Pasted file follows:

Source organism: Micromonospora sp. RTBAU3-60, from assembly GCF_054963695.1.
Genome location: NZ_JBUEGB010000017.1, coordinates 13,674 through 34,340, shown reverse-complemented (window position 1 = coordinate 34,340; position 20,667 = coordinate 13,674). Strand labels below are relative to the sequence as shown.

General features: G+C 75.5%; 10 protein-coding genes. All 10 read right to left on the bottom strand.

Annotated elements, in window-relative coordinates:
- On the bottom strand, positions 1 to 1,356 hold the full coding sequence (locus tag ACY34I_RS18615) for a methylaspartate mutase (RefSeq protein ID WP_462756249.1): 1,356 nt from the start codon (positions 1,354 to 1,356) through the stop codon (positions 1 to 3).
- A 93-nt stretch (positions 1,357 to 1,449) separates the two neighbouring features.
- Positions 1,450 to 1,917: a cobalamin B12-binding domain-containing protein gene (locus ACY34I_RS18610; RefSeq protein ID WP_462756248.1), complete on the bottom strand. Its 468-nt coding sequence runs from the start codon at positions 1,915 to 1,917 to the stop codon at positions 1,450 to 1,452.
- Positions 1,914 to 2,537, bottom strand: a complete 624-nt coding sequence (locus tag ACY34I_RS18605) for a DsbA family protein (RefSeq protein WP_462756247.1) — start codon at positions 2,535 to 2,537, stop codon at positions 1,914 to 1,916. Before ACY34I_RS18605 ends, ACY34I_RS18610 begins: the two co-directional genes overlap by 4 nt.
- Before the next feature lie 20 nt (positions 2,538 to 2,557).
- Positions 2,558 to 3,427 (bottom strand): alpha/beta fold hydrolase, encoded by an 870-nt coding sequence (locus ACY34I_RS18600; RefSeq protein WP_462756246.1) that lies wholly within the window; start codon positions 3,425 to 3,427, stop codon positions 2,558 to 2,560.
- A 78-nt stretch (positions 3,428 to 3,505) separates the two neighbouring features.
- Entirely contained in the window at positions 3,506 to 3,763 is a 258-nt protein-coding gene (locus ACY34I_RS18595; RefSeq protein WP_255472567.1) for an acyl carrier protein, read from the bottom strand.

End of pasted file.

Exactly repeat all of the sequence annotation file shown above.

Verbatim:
Source organism: Micromonospora sp. RTBAU3-60, from assembly GCF_054963695.1.
Genome location: NZ_JBUEGB010000017.1, coordinates 13,674 through 34,340, shown reverse-complemented (window position 1 = coordinate 34,340; position 20,667 = coordinate 13,674). Strand labels below are relative to the sequence as shown.

General features: G+C 75.5%; 10 protein-coding genes. All 10 read right to left on the bottom strand.

Annotated elements, in window-relative coordinates:
- On the bottom strand, positions 1 to 1,356 hold the full coding sequence (locus tag ACY34I_RS18615) for a methylaspartate mutase (RefSeq protein ID WP_462756249.1): 1,356 nt from the start codon (positions 1,354 to 1,356) through the stop codon (positions 1 to 3).
- A 93-nt stretch (positions 1,357 to 1,449) separates the two neighbouring features.
- Positions 1,450 to 1,917: a cobalamin B12-binding domain-containing protein gene (locus ACY34I_RS18610; RefSeq protein ID WP_462756248.1), complete on the bottom strand. Its 468-nt coding sequence runs from the start codon at positions 1,915 to 1,917 to the stop codon at positions 1,450 to 1,452.
- Positions 1,914 to 2,537, bottom strand: a complete 624-nt coding sequence (locus tag ACY34I_RS18605) for a DsbA family protein (RefSeq protein WP_462756247.1) — start codon at positions 2,535 to 2,537, stop codon at positions 1,914 to 1,916. Before ACY34I_RS18605 ends, ACY34I_RS18610 begins: the two co-directional genes overlap by 4 nt.
- Before the next feature lie 20 nt (positions 2,538 to 2,557).
- Positions 2,558 to 3,427 (bottom strand): alpha/beta fold hydrolase, encoded by an 870-nt coding sequence (locus ACY34I_RS18600; RefSeq protein WP_462756246.1) that lies wholly within the window; start codon positions 3,425 to 3,427, stop codon positions 2,558 to 2,560.
- A 78-nt stretch (positions 3,428 to 3,505) separates the two neighbouring features.
- Entirely contained in the window at positions 3,506 to 3,763 is a 258-nt protein-coding gene (locus ACY34I_RS18595; RefSeq protein WP_255472567.1) for an acyl carrier protein, read from the bottom strand.